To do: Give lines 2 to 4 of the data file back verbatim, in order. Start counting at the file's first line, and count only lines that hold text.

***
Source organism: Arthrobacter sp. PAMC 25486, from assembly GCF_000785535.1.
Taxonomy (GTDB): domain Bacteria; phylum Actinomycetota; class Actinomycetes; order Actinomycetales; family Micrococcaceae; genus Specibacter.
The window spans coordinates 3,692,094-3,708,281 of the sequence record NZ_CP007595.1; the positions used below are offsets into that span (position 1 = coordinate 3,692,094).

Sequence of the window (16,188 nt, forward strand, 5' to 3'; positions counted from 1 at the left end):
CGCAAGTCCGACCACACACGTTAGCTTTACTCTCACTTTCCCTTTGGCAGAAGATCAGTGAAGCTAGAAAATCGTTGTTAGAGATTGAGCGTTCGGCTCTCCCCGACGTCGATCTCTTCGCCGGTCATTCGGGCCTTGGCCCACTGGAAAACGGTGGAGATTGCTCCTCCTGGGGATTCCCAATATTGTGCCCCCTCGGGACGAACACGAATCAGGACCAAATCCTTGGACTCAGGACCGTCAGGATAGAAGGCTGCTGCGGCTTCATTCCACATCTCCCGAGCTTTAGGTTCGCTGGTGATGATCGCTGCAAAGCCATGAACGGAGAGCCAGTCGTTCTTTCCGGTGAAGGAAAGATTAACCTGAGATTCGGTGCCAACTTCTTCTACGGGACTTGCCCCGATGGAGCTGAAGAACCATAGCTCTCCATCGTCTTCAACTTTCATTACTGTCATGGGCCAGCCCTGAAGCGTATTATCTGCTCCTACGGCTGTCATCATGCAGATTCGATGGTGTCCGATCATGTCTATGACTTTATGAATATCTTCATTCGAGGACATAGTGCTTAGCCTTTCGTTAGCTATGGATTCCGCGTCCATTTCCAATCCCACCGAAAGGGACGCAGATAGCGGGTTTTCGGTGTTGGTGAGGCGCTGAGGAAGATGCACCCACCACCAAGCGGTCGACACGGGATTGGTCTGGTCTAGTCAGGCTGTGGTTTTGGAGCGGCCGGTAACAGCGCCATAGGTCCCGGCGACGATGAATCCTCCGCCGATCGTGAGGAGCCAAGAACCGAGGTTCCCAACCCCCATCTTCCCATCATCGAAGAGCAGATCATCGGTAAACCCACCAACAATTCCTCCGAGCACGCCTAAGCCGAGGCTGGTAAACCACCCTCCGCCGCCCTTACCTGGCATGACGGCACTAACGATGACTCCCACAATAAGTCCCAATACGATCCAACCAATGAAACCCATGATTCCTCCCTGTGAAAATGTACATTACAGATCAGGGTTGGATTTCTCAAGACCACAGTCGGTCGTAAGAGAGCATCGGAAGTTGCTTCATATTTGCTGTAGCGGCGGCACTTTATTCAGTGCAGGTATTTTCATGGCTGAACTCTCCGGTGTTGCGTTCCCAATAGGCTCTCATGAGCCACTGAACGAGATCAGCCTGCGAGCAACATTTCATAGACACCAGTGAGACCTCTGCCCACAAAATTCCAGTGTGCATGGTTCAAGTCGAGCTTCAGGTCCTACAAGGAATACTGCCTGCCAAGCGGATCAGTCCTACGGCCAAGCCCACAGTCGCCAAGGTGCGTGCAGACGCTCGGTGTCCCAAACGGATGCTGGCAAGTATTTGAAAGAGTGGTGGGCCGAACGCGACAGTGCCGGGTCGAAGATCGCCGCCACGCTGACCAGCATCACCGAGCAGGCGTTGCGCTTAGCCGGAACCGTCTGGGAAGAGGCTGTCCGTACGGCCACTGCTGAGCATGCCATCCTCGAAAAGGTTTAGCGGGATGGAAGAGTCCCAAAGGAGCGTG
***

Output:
Taxonomy (GTDB): domain Bacteria; phylum Actinomycetota; class Actinomycetes; order Actinomycetales; family Micrococcaceae; genus Specibacter.
The window spans coordinates 3,692,094-3,708,281 of the sequence record NZ_CP007595.1; the positions used below are offsets into that span (position 1 = coordinate 3,692,094).

Sequence of the window (16,188 nt, forward strand, 5' to 3'; positions counted from 1 at the left end):